Alpine Living Issue VII. New Zealand. ALL RIGHTS RESERVED. ©

New Zealand Women: A History of Strength

Elizabeth Elkin

Mary-Margaret Schmidt 

There is nothing particularly extraordinary about the New Zealand $10 note at first glance. Shades of blue—arctic, sky and royal—create patterns, weaving together the shape of a woman with a soft face and hair in a loose bun. Residents and travelers alike pass the note along, not realizing the history they hold in their palm.


Kate Sheppard, the woman on the currency, led the New Zealand women’s suffrage movement in the 1800s. Historians credit her as a spokesperson for a generation of women who were unhappy with the way they were treated.


“We are tired of having a ‘sphere’ doled out to us and of being told that anything outside that sphere is ‘unwomanly,’” Sheppard said, according to the New Zealand Ministry for Culture and Heritage.


She traveled around New Zealand, trying to gain attention for the feminist movement. According to the Ministry, many opposed this movement and many encouraged women to go home and take care of their families. Sheppard did not listen; she spent her time lobbying members of Parliament and rallying more to the cause.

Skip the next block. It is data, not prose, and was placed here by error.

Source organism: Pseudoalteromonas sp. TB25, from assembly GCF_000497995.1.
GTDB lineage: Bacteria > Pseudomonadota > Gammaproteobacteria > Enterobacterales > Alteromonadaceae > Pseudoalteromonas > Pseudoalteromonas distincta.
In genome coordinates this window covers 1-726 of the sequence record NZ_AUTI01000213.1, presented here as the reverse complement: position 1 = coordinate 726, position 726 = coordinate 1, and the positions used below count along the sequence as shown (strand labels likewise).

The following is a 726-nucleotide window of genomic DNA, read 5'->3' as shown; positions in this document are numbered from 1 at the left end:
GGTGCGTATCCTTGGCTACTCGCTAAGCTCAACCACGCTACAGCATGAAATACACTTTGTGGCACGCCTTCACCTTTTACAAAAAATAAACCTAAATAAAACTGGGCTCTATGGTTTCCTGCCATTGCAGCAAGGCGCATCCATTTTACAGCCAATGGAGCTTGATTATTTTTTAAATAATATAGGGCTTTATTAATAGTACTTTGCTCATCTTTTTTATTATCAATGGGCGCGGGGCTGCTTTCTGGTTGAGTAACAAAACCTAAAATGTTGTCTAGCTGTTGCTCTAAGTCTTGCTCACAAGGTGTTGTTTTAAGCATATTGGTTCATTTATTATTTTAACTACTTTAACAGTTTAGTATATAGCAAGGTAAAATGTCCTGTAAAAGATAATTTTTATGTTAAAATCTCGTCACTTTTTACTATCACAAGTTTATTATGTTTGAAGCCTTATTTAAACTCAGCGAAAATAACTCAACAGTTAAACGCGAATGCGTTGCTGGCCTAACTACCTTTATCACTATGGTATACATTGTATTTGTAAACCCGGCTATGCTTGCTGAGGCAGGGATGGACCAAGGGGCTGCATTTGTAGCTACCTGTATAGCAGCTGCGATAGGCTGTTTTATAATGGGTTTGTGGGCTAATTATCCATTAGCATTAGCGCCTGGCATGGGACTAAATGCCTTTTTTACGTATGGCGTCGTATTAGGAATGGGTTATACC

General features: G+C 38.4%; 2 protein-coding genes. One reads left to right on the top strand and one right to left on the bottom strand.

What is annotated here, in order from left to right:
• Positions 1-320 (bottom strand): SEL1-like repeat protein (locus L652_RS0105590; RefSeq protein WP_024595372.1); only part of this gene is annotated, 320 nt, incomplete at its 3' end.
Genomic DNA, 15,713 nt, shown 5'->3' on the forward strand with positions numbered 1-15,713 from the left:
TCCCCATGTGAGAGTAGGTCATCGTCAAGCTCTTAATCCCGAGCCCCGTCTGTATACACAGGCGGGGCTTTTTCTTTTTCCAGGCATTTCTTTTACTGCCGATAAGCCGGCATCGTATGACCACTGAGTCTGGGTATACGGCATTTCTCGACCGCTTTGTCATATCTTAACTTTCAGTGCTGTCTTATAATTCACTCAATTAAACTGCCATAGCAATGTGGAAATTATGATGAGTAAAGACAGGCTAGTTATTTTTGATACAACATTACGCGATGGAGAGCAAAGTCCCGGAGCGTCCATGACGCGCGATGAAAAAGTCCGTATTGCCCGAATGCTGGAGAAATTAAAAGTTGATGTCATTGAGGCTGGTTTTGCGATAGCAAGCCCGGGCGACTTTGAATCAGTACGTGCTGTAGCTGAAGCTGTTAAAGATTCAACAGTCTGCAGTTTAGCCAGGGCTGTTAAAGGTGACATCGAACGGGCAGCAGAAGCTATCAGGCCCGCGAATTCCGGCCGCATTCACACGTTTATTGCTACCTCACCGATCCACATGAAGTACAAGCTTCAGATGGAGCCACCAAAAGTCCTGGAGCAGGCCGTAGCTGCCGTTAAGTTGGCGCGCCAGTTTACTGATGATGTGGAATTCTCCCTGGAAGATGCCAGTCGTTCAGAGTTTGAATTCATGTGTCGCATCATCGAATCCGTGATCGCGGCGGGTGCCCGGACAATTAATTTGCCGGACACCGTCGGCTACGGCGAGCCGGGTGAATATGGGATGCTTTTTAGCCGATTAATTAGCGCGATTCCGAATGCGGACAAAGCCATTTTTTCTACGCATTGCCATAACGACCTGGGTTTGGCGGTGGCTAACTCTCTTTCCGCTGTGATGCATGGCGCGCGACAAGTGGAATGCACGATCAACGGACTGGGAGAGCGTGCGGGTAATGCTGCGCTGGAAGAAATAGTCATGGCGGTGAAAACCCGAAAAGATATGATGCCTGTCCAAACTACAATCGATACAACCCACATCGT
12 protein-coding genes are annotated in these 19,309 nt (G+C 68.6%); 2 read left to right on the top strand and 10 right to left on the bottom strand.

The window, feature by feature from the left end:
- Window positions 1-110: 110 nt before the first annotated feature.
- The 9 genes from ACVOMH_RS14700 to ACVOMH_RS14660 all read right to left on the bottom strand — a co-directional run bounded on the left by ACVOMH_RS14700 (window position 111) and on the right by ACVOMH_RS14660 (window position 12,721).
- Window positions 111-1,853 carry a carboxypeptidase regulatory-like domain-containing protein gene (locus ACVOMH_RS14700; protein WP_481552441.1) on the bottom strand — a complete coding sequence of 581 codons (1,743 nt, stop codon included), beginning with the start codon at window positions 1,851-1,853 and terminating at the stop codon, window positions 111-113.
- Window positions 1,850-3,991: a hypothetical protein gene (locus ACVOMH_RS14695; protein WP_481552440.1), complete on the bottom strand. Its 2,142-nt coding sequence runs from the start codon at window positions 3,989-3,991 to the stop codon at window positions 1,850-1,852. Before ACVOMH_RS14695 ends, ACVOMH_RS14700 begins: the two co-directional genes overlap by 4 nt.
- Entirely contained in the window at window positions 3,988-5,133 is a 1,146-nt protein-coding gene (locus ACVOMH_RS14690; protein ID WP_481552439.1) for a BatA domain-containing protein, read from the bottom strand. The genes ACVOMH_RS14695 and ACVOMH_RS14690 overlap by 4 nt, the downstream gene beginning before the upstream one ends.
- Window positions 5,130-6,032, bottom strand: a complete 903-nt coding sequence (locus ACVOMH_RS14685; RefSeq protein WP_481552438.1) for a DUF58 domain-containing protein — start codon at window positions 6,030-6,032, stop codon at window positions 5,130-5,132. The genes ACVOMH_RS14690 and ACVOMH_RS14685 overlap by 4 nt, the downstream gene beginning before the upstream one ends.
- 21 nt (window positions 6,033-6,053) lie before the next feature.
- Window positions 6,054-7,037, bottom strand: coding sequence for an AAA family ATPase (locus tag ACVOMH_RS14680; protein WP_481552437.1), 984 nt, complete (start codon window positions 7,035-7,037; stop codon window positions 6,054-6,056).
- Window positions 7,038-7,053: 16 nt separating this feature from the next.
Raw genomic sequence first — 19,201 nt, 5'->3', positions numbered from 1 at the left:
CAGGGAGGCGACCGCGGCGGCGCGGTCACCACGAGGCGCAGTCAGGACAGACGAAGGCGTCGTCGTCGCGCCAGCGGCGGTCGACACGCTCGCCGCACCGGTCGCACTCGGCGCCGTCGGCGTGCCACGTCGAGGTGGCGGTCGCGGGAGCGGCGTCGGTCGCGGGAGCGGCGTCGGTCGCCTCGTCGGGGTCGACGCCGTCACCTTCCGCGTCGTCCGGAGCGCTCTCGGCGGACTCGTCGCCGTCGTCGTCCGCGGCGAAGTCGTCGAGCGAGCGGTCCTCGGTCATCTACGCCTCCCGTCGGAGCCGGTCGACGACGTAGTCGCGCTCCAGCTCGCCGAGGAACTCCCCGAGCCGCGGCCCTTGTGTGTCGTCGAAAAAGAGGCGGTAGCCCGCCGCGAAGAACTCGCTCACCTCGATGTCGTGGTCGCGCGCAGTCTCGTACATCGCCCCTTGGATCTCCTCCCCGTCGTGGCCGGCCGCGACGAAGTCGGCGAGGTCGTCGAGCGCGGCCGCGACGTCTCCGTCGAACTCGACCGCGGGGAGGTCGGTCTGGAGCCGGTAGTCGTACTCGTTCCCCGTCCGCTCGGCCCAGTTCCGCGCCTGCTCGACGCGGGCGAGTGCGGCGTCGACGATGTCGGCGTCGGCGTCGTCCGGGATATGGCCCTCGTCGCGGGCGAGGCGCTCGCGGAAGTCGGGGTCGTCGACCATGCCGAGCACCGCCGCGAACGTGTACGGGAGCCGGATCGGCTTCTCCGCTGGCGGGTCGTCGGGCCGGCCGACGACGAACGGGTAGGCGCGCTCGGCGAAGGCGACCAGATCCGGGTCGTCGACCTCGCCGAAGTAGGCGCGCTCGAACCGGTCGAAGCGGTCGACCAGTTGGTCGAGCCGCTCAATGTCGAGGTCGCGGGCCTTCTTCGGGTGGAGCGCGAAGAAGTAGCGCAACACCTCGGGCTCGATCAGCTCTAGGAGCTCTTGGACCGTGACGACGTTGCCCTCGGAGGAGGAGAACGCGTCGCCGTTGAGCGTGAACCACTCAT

In 1893, the suffragists presented a 270-meter (886-foot) petition with nearly 32,000 women’s signatures on it in support of women gaining the right to vote. It was the longest petition to have ever been presented to Parliament at the time.


That same year New Zealand became the first western country to give women the right to vote. Many modern-day experts like Carisa Showden, director of the Board of Gender Studies at the University of Auckland, applaud this achievement. But Showden said there is still a long road ahead.

“On the one hand, New Zealand is rightfully proud of its history of being the first western country to give women the right to vote and does have a culture of prizing equality,” she said. “But at the same time, especially because it is a country with a small population, there is this impulse not to interfere in what’s going on in the private lives of citizens.”


Some of this, she explained, comes from the settlement of New Zealand. When the English and Scottish came to New Zealand, there were more men than women. She believes out of that grew a very masculine culture.


“It’s a country where there’s a kind of hyper masculinity around sport and farming and those kinds of ‘manly’ behaviors that underlie gender dynamics, not that there’s anything wrong with farming, but that there is this ‘manly-man’ masculinity that goes with that,” she elaborated. “I think that that can feed into current narratives about what it means to be a man and have a sexual relationship.”


Louise Ryan, a University of Auckland student, is proud of her Kiwi woman roots, but she still feels there’s a long way to go. As a college student, she has found more and more friends who think women still need to fight for their rights and address issues such as wage gap, sexism, domestic violence and sexual assault.


“These are just points, just stones,” Ryan said, determined. “People don’t realize there’s actually a lot more to work on. [Yes,] we did this really great thing. [But,] what else do we need to do?”

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